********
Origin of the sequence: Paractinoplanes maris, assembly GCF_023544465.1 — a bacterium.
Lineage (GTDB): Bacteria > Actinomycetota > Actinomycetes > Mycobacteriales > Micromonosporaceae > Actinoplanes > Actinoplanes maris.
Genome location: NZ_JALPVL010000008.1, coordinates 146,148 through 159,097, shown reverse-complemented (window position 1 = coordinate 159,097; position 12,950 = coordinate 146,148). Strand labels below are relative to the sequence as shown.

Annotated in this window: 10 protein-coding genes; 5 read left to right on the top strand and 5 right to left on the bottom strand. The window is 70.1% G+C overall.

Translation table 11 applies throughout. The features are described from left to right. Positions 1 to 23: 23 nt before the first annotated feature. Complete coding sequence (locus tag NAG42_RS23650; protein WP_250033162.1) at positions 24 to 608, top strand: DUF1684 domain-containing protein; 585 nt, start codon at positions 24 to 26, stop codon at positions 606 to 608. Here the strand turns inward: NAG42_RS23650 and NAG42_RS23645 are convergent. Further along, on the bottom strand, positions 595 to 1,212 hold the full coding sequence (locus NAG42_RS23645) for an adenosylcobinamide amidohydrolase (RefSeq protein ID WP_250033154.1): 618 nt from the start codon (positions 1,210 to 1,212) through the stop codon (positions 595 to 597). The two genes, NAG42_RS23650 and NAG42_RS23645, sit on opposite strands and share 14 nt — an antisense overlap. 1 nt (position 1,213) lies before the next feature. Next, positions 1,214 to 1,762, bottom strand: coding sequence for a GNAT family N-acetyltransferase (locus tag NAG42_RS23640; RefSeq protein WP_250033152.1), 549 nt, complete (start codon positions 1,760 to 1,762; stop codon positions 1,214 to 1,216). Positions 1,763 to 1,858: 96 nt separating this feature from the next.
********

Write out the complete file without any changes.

Origin of the sequence: Paractinoplanes maris, assembly GCF_023544465.1 — a bacterium.
Lineage (GTDB): Bacteria > Actinomycetota > Actinomycetes > Mycobacteriales > Micromonosporaceae > Actinoplanes > Actinoplanes maris.
Genome location: NZ_JALPVL010000008.1, coordinates 146,148 through 159,097, shown reverse-complemented (window position 1 = coordinate 159,097; position 12,950 = coordinate 146,148). Strand labels below are relative to the sequence as shown.

Annotated in this window: 10 protein-coding genes; 5 read left to right on the top strand and 5 right to left on the bottom strand. The window is 70.1% G+C overall.

Translation table 11 applies throughout. The features are described from left to right. Positions 1 to 23: 23 nt before the first annotated feature. Complete coding sequence (locus tag NAG42_RS23650; protein WP_250033162.1) at positions 24 to 608, top strand: DUF1684 domain-containing protein; 585 nt, start codon at positions 24 to 26, stop codon at positions 606 to 608. Here the strand turns inward: NAG42_RS23650 and NAG42_RS23645 are convergent. Further along, on the bottom strand, positions 595 to 1,212 hold the full coding sequence (locus NAG42_RS23645) for an adenosylcobinamide amidohydrolase (RefSeq protein ID WP_250033154.1): 618 nt from the start codon (positions 1,210 to 1,212) through the stop codon (positions 595 to 597). The two genes, NAG42_RS23650 and NAG42_RS23645, sit on opposite strands and share 14 nt — an antisense overlap. 1 nt (position 1,213) lies before the next feature. Next, positions 1,214 to 1,762, bottom strand: coding sequence for a GNAT family N-acetyltransferase (locus tag NAG42_RS23640; RefSeq protein WP_250033152.1), 549 nt, complete (start codon positions 1,760 to 1,762; stop codon positions 1,214 to 1,216). Positions 1,763 to 1,858: 96 nt separating this feature from the next.